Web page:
By the end of 2018 Australia had, relative to the size of its overall economy, one of the highest levels of household debt in the world. At 127% of gross domestic product (GDP), our household debt, as a percentage of GDP, had nearly doubled over the last 20 years.
So are Australian households groaning under the weight of oppressive levels of debt? For the most part, the answer is no. A major reason for the increase in household debt is that interest rates are much lower than they were 20 years ago, so it’s easier to service larger loans. And over 90% of our household debt is owner-occupied home loans and investment loans.
Good debt, bad debt
Home loans and investment property loans are often referred to as ‘good’ debt because, when used responsibly, they (usually) improve well-being and build wealth over the long term. That said, poor choices or unfortunate changes in circumstances – borrowing too much, loss of a job or an increase in interest rates for example – can see ‘good’ housing debt turn ‘bad’.
Another type of bad debt is lifestyle debt. This has a negative impact on wealth because the debt is being used to buy things such as cars and clothes, holidays and groceries – that lose value rather than gaining it. In today’s world, it’s easy to accumulate bad debt.
Credit cards, digital wallets on our phones, payday loans and buy-now-pay-later options all make it easier to spend money, even if it’s money we don’t have. Relentless, targeted advertising, the fear of missing out, the increasing level of peer pressure enabled by social media or just paying for daily essentials are all capable of leading us into spiralling debt.
Is debt consuming you?
Some warning signs that you have a debt problem include:
- Not paying off your credit card in full each month. This means you will be paying a high rate of interest on the carryover balance.
- Your total debt is increasing, along with your interest payments.
- You’re experiencing housing stress. This means rent or mortgage repayments consume more than 30% of your pre-tax household income.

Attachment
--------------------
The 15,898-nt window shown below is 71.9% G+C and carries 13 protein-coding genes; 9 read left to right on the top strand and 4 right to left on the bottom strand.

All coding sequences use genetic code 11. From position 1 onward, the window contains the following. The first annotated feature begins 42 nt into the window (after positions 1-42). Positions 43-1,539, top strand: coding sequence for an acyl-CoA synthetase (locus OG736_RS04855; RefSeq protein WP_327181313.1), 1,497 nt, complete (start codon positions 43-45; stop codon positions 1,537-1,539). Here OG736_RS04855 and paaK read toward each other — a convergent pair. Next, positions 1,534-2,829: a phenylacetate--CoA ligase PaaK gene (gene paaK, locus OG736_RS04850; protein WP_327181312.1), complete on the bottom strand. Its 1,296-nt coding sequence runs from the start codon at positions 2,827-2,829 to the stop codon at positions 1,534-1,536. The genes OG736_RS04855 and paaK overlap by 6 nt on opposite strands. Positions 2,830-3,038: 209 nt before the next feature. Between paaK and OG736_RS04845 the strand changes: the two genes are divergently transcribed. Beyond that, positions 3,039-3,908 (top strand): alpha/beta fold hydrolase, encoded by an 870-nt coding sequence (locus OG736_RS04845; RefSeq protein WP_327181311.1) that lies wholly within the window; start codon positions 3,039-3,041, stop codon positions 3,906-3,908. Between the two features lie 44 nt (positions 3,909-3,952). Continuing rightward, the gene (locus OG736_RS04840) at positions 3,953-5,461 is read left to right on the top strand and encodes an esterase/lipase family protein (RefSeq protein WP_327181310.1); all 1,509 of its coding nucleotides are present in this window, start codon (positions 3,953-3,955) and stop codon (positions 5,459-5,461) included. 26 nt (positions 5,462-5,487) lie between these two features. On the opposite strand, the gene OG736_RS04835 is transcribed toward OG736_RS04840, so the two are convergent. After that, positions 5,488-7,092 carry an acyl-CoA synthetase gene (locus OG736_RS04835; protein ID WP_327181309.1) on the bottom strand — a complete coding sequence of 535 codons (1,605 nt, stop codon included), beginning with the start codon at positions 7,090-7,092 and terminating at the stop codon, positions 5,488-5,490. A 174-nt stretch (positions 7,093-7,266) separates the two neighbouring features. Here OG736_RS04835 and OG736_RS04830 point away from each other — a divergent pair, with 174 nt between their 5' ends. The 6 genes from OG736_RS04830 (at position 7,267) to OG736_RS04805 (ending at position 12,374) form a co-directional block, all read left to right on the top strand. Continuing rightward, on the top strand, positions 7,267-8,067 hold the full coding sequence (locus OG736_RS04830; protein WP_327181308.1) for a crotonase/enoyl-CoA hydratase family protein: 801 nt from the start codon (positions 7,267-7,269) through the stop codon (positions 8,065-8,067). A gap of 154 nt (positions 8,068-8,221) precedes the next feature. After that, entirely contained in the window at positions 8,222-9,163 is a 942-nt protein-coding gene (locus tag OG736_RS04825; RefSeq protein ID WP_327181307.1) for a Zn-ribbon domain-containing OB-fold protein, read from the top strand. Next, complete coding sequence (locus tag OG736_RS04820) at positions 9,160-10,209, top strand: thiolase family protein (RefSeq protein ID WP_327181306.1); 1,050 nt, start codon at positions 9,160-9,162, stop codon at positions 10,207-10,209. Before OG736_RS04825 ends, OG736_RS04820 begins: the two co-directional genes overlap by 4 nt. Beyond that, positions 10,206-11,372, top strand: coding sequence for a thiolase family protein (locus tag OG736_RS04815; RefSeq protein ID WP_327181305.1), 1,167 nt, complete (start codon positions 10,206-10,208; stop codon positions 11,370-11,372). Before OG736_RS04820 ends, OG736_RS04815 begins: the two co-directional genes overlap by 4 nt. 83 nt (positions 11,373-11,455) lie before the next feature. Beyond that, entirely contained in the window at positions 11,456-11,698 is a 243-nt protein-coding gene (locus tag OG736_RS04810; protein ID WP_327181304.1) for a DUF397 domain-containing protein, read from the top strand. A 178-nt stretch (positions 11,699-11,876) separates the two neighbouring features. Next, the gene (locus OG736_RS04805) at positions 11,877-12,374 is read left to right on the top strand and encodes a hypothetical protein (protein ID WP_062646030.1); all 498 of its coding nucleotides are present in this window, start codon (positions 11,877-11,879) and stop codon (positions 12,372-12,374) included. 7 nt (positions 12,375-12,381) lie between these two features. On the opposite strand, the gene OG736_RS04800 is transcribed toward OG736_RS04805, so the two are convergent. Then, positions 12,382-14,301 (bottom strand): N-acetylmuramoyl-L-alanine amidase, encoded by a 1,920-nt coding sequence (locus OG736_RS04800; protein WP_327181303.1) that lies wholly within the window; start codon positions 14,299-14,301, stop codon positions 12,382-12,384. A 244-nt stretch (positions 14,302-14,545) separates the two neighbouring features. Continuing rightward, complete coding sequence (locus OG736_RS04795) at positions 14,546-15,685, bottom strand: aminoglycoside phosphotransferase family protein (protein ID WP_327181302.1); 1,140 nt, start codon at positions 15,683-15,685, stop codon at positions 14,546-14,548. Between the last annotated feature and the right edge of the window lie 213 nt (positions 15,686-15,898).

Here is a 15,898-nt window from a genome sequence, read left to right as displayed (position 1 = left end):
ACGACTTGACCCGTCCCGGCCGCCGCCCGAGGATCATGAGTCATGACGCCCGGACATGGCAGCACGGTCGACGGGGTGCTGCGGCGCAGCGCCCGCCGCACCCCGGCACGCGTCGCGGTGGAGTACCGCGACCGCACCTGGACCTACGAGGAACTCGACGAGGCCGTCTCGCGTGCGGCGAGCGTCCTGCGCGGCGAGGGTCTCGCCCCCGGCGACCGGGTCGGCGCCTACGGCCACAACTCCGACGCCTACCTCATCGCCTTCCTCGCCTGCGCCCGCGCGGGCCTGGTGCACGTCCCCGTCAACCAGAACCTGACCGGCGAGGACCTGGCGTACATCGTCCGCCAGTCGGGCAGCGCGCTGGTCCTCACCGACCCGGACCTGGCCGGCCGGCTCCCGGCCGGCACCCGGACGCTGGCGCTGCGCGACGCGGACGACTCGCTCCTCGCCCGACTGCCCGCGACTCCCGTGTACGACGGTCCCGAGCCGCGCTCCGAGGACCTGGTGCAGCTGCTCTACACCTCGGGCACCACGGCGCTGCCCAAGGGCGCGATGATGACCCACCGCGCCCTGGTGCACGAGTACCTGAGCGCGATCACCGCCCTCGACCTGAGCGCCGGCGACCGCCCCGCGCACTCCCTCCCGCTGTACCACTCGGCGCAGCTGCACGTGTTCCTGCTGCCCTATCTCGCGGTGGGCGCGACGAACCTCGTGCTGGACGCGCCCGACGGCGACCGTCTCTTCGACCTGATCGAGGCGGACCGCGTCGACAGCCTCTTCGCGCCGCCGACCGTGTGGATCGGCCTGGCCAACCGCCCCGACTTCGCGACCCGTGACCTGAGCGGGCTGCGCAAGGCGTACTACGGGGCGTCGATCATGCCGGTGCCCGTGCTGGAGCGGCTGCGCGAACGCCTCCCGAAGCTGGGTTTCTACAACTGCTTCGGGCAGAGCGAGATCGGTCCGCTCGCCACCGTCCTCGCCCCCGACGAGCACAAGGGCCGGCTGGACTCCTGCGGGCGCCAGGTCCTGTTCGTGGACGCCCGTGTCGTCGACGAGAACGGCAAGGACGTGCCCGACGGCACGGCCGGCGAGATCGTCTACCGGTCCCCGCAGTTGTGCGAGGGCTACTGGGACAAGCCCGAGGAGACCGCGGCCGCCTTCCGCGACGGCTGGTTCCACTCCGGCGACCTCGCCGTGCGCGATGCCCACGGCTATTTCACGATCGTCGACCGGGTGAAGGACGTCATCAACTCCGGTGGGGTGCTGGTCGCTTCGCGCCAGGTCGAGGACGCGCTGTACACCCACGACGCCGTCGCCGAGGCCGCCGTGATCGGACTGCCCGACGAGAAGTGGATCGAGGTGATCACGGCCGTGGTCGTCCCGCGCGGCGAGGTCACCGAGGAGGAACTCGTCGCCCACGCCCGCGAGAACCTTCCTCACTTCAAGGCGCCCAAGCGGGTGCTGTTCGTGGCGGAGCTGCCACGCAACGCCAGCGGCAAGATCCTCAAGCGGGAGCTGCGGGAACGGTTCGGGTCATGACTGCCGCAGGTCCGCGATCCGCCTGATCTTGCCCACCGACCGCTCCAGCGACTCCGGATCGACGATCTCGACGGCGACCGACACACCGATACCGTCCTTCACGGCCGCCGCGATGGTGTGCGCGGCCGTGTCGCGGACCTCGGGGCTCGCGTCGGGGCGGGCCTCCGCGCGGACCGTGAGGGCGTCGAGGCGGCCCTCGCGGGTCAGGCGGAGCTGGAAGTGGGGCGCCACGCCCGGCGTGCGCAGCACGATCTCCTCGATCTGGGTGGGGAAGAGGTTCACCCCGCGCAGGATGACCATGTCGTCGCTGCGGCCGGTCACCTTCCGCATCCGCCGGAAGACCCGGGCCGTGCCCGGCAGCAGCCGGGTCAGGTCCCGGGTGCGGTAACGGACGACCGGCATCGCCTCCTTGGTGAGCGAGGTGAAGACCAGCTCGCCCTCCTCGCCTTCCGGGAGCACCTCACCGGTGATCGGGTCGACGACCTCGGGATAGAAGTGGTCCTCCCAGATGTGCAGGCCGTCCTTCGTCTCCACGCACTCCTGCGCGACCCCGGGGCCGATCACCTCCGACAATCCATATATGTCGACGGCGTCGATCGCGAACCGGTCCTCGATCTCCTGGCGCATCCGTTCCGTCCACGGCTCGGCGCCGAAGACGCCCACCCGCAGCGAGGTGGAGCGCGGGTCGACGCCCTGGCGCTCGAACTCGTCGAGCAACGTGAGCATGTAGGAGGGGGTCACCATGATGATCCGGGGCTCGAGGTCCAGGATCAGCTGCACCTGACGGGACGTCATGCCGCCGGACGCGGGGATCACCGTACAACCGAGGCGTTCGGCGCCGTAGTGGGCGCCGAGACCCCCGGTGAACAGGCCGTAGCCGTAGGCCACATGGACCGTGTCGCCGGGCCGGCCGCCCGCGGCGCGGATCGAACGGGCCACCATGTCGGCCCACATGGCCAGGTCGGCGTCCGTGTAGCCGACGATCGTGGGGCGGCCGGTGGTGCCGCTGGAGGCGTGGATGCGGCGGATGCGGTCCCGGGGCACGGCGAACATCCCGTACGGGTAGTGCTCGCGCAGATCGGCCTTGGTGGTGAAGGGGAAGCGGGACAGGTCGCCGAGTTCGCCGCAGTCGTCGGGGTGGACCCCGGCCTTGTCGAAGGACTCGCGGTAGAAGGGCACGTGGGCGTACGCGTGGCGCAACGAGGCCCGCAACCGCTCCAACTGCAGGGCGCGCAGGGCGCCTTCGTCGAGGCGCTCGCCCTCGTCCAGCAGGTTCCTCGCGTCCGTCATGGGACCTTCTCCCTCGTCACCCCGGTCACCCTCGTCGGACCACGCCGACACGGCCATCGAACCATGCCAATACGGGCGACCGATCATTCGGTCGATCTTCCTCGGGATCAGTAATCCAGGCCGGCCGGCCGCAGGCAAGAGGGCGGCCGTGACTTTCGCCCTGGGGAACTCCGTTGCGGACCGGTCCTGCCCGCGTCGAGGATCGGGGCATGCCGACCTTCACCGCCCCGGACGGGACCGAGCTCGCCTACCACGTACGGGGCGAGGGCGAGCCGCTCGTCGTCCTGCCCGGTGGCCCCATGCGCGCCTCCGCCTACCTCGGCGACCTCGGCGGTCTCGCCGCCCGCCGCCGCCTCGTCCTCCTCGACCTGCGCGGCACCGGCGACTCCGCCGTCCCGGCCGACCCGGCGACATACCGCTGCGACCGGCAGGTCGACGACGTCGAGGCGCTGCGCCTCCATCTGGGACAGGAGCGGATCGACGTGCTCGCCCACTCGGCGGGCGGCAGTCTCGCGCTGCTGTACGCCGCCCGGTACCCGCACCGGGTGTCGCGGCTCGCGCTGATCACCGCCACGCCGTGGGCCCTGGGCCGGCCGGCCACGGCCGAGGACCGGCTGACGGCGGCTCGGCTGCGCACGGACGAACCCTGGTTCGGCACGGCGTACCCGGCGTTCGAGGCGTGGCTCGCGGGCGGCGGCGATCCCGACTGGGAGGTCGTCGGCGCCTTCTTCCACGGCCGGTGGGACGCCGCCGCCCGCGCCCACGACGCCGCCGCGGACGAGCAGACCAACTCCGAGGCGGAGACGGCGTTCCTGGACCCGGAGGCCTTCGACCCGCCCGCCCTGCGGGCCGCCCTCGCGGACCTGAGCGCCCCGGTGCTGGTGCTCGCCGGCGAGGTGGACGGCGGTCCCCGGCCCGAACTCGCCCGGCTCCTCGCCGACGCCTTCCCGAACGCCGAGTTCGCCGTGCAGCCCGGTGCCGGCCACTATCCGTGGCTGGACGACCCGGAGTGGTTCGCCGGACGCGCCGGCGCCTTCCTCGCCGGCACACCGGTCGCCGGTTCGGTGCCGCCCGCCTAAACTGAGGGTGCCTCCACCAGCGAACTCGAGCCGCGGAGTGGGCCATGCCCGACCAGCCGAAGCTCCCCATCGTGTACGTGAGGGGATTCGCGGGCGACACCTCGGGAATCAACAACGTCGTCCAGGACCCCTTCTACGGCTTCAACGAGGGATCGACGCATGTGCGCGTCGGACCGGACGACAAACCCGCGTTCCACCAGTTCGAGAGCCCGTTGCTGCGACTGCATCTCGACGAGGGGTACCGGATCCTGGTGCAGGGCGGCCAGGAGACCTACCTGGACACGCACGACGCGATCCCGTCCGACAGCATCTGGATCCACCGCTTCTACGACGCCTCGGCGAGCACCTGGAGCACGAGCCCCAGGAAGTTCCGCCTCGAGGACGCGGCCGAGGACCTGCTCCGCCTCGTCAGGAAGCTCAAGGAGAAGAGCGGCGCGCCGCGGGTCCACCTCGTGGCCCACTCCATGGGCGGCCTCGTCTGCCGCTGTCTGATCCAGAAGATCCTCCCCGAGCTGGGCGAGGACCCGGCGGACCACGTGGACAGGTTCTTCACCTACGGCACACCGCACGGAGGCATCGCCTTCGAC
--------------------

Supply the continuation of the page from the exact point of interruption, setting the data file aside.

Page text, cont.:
- You’re using debt to fund basic living costs.
How to deal with your particular debt problem depends very much on personal circumstances.
- Track your spending. Australians buy huge amounts of clothes they don’t wear, food they don’t eat and gadgets they don’t use. For every purchase ask yourself, “do I really need this?”
- Take out a lower interest rate personal loan to pay off high-interest debts such as credit cards. Repay the loan as quickly as possible.
- If you have a home loan, make sure it has a linked offset account that you use for everyday banking. You only pay interest on the difference between your loan balance and offset account balance so all of your money is working to pay down your loan.
- Review your home loan You may be able to refinance at a lower interest rate. Check for all the fees involved.
Talk to your financial adviser. They can look at your specific situation and recommend strategies that will put you in control of your debt rather than having debt consume you.
Katrina (Kate) Beaumont Authorised Representative and credit representative of Blueprint Planning Pty Ltd.
Blueprint Planning Pty Ltd (ABN 78 097 264554), trading as Blueprint Wealth; Authorised Representative and Credit Representative of AMP Financial Planning Pty Ltd, Australian Financial Services Licensee and Australian Credit Licensee. This article contains information that is general in nature. It does not take into account the objectives, financial situation or needs of any particular person. You need to consider your financial situation and needs before making any decisions based on this information.
Aussie household debt: just the facts: http://www.switzer.com.au/the-experts/michael-blythe/aussie-household-debt-just-the-facts/
Cash Rate: https://www.rba.gov.au/statistics/cash-rate/
The slowdown: what if Australia’s debt bubble bursts? https://moneymag.com.au/australias-debt-bubble-bursts/